Brexit tensions threaten to overshadow Tory conference

Updated: 

Prime Minister Theresa May has arrived in Manchester for a crunch Tory party conference as tensions over Brexit broke into the open again.

Britain's EU divorce deal and the scope of any post-withdrawal transition period looks set to dominate the Conservative gathering.

Foreign Secretary Boris Johnson caused waves on the eve of the conference as he insisted that any transition period must not last "a second more" than two years, while some senior Conservatives have said Britain should walk away from Brexit negotiations by Christmas if no serious progress is being made.

Boris Johnson insists any transition period must not last
Boris Johnson insists any transition period must not last "a second more" than two years (Pavel Neubauer/AP)

Mr Johnson said the UK should not have to abide by any new EU rules during a post-withdrawal transition period, and that Britain should not make payments to Brussels after it.

He said there can be "no monkeying around" about withdrawal from the EU.

Mr Johnson, who insisted his stance was not a leadership pitch after a poll of activists showed him well favoured for the top job, said Brexit needed to happen quickly.

He told the Sun: "Am I impatient about it, do I want to get it done as fast as possible? Yes, absolutely. Do I want the delay to go on longer than two years? Not a second more."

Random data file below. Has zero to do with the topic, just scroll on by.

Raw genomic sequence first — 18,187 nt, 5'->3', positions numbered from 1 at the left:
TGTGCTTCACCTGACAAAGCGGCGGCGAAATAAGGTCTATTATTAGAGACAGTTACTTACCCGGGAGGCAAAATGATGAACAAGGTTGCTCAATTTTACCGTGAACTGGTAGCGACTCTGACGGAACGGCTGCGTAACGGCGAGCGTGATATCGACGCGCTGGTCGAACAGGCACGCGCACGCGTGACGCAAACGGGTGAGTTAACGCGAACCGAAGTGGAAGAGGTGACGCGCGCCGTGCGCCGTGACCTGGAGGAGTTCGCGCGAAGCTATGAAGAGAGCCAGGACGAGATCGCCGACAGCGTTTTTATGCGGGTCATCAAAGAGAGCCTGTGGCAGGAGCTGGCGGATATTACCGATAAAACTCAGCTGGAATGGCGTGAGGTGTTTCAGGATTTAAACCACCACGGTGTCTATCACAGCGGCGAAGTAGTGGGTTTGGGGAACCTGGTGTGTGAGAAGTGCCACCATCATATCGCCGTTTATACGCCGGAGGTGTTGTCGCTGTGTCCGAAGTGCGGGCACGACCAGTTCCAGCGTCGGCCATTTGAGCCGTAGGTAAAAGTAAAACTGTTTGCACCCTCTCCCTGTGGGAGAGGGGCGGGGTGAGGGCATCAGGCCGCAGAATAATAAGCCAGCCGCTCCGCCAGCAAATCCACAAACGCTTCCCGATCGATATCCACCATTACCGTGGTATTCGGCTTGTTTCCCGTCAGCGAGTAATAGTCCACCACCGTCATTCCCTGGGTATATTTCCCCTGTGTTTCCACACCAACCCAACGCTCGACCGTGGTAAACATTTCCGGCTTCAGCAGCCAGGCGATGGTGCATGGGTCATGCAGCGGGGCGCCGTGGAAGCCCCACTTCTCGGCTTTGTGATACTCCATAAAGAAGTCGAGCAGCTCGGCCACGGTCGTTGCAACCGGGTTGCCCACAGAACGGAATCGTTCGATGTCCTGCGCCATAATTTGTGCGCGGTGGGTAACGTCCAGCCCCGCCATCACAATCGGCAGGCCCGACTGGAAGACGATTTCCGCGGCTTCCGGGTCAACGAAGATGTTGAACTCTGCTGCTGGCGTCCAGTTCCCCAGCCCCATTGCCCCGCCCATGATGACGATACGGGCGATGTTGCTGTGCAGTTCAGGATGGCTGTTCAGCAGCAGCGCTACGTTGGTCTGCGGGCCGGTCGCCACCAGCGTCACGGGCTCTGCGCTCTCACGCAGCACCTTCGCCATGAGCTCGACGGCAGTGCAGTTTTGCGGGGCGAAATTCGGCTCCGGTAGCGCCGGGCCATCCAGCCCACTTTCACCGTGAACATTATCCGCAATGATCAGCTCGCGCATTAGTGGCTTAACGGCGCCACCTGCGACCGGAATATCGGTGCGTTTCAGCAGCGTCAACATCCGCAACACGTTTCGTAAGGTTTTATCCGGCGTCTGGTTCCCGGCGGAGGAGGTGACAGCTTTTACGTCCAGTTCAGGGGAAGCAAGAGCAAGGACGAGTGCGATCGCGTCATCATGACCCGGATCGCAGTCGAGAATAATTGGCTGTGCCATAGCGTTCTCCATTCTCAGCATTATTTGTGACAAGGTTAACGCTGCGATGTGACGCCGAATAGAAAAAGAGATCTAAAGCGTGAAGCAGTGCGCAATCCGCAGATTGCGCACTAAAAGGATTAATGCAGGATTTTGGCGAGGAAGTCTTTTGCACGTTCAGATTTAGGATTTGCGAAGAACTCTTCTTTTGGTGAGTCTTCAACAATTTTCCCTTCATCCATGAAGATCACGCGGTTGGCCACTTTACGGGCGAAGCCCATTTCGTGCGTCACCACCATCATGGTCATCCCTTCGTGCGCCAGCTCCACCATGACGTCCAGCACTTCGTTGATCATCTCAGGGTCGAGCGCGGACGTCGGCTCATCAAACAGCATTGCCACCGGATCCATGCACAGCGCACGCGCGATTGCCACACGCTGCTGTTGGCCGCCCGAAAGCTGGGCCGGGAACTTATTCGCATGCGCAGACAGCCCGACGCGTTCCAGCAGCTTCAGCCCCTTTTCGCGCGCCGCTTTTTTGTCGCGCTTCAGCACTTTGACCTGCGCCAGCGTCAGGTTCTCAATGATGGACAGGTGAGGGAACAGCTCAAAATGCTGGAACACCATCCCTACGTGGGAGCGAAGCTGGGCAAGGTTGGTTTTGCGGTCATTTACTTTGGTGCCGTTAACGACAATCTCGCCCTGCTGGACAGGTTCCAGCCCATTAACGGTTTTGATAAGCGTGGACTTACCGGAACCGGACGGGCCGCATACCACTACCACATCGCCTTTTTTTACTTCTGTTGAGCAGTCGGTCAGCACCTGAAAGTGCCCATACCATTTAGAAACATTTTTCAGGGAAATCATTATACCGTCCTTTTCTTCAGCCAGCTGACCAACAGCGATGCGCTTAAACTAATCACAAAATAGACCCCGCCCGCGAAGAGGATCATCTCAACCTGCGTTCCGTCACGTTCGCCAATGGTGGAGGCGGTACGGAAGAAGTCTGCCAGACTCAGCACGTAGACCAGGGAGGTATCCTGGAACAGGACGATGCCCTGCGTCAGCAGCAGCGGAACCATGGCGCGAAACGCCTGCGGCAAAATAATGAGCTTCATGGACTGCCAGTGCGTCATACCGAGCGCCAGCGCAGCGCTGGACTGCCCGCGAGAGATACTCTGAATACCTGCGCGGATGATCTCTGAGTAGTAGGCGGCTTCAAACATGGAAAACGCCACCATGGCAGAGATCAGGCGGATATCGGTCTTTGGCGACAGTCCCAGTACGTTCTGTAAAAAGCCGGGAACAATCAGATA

The move came as a letter to the Prime Minister from senior pro-Brexit Tory MPs and business figures in the Leave Means Leave group stated: "If the EU is not seriously negotiating a free trade deal by Christmas 2017, the Government should give formal notice that we will move to World Trade Organisation rules in March 2019."

Scottish Tory leader Ruth Davidson called for
Scottish Tory leader Ruth Davidson called for "serious people" to take charge of the Brexit process (Jane Barlow/PA)

Signatories calling for the hardline stance include former Brexit minister David Jones, and the issue is set to feature heavily at the Tory conference.

However, Scottish Tory leader Ruth Davidson called for "serious people" to take charge of the Brexit process.

Labour leader Jeremy Corbyn said the Foreign Secretary's stance threatened a trade war with the EU.

He said: "It seems a pretty dysfunctional Government. I can't imagine what it's like sitting around a table with their Brexit negotiating team because there are three or four people with three or four completely different opinions.

Jeremy Corbyn said the Boris Johnson's stance threatened a trade war with the EU
Jeremy Corbyn said the Boris Johnson's stance threatened a trade war with the EU (Victoria Jones/PA)

"Boris this morning seems to be saying two years maximum on the transition period and then no shadowing of EU rules. Well, that sounds to me like a threat to have a trade policy that undermines Europe.

"Therein lies the basis of a trade war of the future, therein lies a threat to thousands and thousands of jobs in Britain.

"You have got to have a serious, adult, grown-up relationship with Europe."

Boris Johnson's latest Brexit red lines would be disastrous for UK. He is motivated by selfish, personal ambition not the national interest

-- Vince Cable (@vincecable) September 30, 2017

Liberal Democrat leader Sir Vince Cable said Mr Johnson's intervention had undermined the Government's Brexit negotiating position.

"Boris Johnson's latest red line sends an appalling signal to EU negotiators who thought they were dealing with David Davis and Theresa May but now realise that the strings are being pulled by others," he said.

"Senior Conservatives are displaying an abject failure to act together in the national interest and seem more motivated by selfish, personal ambition."